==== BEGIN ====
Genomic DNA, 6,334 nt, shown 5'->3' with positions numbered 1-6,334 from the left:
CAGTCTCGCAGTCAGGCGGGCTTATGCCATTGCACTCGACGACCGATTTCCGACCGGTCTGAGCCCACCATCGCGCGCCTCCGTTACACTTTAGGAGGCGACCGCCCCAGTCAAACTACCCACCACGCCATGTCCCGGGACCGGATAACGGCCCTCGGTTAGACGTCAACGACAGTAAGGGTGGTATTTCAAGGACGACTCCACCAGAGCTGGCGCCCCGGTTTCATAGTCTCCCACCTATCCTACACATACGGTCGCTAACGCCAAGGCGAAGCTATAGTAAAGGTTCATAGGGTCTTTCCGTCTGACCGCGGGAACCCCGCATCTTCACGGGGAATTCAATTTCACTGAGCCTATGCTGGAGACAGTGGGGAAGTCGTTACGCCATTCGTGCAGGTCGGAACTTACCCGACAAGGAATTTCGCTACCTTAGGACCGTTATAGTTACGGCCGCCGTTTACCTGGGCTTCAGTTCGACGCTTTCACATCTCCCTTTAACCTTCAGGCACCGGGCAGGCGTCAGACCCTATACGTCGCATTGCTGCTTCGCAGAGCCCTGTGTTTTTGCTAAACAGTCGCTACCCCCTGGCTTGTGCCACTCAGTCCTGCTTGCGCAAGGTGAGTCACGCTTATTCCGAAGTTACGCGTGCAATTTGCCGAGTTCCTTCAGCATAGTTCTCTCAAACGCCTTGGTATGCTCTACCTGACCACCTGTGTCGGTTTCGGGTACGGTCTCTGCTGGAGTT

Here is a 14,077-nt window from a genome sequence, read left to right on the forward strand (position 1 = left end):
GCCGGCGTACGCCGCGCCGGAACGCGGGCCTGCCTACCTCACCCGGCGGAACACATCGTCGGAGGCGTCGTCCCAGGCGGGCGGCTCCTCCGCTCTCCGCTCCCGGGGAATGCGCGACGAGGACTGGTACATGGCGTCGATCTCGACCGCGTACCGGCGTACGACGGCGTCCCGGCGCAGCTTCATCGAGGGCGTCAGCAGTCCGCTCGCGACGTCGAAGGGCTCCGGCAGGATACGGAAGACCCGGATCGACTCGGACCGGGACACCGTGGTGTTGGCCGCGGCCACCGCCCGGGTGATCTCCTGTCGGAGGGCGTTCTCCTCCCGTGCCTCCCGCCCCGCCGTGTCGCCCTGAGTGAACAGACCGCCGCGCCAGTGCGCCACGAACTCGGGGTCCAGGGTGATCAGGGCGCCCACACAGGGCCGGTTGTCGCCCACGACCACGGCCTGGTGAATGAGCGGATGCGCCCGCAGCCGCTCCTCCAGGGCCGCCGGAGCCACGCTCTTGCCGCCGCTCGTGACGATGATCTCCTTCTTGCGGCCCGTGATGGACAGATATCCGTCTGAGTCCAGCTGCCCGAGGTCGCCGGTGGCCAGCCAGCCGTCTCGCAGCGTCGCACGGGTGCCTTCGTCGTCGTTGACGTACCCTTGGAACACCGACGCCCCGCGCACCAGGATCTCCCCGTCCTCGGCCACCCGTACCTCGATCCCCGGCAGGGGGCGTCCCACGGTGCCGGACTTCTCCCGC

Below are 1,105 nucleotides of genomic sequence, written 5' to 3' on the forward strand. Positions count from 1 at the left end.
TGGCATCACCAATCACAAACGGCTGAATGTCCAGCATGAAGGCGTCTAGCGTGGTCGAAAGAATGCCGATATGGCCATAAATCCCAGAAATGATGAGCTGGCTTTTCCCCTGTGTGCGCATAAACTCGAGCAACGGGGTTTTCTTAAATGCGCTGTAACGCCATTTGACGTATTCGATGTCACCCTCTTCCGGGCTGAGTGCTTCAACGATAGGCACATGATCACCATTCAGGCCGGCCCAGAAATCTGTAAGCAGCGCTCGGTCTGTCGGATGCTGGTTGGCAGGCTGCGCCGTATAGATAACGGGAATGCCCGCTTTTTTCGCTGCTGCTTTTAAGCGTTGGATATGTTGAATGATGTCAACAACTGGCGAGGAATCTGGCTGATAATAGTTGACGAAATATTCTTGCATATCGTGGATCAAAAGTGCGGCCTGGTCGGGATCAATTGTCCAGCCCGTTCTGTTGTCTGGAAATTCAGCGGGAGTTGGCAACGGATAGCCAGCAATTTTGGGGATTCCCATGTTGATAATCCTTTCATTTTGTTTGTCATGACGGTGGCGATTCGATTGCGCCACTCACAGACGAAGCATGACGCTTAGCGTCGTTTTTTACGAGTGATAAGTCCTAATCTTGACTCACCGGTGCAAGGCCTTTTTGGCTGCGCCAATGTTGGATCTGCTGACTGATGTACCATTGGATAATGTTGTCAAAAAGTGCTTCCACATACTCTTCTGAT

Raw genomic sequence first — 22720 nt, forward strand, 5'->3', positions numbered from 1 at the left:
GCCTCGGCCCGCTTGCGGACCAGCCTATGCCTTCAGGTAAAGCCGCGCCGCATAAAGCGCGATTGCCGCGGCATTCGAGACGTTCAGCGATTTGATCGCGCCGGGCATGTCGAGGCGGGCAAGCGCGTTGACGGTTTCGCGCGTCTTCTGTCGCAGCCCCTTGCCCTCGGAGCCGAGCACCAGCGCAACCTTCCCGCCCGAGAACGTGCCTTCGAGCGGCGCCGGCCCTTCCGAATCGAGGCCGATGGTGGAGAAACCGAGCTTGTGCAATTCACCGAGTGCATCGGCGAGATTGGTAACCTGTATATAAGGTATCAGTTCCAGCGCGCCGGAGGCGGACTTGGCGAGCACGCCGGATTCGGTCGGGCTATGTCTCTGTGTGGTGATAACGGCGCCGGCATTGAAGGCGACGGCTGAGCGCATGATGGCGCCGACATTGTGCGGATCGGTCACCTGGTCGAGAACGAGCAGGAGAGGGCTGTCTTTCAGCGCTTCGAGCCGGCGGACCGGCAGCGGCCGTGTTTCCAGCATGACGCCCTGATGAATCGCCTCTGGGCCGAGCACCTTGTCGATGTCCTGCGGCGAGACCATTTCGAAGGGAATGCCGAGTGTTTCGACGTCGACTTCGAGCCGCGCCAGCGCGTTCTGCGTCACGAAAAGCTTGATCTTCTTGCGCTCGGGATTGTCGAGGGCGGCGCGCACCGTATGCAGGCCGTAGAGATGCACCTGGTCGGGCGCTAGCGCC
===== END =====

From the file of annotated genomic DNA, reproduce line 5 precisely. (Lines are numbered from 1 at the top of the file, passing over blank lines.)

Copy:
Below are 1,105 nucleotides of genomic sequence, written 5' to 3' on the forward strand. Positions count from 1 at the left end.